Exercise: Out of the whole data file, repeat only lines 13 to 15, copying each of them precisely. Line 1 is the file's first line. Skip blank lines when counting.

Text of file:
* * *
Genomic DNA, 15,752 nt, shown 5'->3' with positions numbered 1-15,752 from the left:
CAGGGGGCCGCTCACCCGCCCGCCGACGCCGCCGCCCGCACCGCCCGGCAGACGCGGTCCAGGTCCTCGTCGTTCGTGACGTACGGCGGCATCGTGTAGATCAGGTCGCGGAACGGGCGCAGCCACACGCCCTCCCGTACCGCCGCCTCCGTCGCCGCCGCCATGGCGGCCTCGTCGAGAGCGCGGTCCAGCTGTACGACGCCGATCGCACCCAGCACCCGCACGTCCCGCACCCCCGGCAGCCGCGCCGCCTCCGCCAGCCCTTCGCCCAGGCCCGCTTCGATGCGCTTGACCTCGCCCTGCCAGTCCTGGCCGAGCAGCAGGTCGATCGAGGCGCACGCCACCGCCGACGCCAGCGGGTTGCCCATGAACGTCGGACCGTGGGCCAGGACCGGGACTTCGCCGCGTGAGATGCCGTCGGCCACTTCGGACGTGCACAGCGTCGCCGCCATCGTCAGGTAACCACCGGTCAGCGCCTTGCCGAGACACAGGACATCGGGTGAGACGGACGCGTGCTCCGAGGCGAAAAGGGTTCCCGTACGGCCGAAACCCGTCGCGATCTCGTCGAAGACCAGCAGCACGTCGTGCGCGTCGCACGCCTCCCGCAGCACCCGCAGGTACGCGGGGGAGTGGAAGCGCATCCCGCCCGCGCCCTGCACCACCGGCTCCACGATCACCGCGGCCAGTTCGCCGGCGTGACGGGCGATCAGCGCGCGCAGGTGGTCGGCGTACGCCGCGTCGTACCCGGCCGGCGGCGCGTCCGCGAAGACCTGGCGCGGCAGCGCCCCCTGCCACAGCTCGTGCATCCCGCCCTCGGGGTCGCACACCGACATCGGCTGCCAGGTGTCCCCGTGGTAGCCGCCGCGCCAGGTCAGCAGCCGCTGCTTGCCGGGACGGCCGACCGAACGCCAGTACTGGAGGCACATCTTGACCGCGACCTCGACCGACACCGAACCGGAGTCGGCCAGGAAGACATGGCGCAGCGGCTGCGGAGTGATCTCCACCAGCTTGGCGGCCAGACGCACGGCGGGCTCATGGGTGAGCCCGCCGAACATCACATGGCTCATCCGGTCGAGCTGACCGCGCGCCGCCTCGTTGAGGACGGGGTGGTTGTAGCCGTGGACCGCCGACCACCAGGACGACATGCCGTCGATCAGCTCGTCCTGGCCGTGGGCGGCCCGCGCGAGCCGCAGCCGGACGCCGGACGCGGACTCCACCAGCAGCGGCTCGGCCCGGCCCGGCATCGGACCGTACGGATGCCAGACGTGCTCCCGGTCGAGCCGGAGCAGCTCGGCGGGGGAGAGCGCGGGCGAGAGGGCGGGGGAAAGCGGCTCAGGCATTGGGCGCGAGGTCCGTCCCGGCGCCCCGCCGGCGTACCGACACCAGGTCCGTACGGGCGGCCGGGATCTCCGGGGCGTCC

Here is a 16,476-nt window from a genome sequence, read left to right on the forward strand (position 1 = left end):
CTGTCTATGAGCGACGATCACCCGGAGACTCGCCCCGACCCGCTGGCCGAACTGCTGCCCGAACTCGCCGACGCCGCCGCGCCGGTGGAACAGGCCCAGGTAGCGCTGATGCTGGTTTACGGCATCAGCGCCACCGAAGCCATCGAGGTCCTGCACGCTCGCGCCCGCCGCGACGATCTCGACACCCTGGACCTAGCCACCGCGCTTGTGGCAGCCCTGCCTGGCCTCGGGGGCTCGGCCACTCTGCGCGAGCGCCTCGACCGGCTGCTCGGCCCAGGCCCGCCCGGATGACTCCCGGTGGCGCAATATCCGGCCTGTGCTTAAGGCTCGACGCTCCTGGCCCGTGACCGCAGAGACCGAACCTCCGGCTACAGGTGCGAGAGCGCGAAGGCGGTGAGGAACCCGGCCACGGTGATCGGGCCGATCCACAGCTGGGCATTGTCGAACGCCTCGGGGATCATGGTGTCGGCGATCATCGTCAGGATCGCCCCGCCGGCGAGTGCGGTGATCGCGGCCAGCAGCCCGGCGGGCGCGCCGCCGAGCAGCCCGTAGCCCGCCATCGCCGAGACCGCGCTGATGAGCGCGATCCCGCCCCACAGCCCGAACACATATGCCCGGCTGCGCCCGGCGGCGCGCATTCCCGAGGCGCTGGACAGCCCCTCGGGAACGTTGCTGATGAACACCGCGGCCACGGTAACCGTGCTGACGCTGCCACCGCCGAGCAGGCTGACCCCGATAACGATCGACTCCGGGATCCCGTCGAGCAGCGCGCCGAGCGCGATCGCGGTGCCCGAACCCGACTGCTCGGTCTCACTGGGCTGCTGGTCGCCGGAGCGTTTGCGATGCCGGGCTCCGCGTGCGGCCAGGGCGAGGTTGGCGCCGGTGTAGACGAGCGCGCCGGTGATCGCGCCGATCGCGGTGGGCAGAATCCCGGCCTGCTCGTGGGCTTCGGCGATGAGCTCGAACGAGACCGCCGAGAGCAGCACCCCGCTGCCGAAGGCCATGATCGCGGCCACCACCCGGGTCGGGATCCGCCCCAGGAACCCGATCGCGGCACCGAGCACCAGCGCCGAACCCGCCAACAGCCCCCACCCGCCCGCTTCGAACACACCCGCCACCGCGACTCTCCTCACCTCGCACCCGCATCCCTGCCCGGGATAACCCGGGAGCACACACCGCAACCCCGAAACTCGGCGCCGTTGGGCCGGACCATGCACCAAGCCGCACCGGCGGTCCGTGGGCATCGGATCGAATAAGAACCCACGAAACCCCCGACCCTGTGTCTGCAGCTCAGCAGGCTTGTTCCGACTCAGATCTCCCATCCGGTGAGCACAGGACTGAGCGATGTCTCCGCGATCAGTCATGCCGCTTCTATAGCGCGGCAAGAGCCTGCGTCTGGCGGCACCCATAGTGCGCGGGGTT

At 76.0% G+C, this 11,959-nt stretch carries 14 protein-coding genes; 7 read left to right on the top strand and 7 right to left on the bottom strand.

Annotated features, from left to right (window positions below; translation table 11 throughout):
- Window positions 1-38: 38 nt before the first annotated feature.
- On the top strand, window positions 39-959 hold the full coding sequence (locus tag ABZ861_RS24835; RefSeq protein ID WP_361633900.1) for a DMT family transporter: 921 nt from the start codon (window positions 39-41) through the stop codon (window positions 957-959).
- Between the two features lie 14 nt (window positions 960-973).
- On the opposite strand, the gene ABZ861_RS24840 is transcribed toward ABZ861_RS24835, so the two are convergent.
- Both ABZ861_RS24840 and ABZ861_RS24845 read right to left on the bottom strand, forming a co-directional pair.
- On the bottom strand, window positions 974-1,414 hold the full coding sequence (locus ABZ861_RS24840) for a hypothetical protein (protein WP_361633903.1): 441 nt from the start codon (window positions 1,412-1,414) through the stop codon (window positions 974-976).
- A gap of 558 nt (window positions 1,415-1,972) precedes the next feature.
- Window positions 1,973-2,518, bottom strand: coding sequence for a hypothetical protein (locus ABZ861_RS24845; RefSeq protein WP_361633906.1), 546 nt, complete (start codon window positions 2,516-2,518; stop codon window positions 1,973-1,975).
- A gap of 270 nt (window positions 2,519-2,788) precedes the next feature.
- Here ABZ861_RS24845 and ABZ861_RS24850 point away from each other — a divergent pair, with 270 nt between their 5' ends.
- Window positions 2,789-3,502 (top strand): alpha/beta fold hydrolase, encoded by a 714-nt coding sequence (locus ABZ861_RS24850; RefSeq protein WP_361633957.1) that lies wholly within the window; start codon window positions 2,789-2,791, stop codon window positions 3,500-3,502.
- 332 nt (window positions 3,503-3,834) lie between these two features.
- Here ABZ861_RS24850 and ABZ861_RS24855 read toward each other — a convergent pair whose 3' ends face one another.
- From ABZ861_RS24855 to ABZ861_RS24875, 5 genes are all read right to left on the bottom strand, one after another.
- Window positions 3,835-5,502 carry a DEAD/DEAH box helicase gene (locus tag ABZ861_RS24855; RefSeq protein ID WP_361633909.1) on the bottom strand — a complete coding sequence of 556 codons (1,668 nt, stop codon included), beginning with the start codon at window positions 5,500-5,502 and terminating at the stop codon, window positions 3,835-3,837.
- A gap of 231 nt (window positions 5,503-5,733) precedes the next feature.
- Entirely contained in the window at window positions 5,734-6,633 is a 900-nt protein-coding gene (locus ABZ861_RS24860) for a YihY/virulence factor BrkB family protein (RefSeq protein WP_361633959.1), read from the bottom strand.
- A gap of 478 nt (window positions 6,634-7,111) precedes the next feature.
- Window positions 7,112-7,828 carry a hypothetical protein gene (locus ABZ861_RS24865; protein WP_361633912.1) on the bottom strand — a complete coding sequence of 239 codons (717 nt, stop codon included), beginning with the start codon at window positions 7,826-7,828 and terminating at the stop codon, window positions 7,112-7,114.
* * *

- A gap of 558 nt (window positions 1,415-1,972) precedes the next feature.
- Window positions 1,973-2,518, bottom strand: coding sequence for a hypothetical protein (locus ABZ861_RS24845; RefSeq protein WP_361633906.1), 546 nt, complete (start codon window positions 2,516-2,518; stop codon window positions 1,973-1,975).
- A gap of 270 nt (window positions 2,519-2,788) precedes the next feature.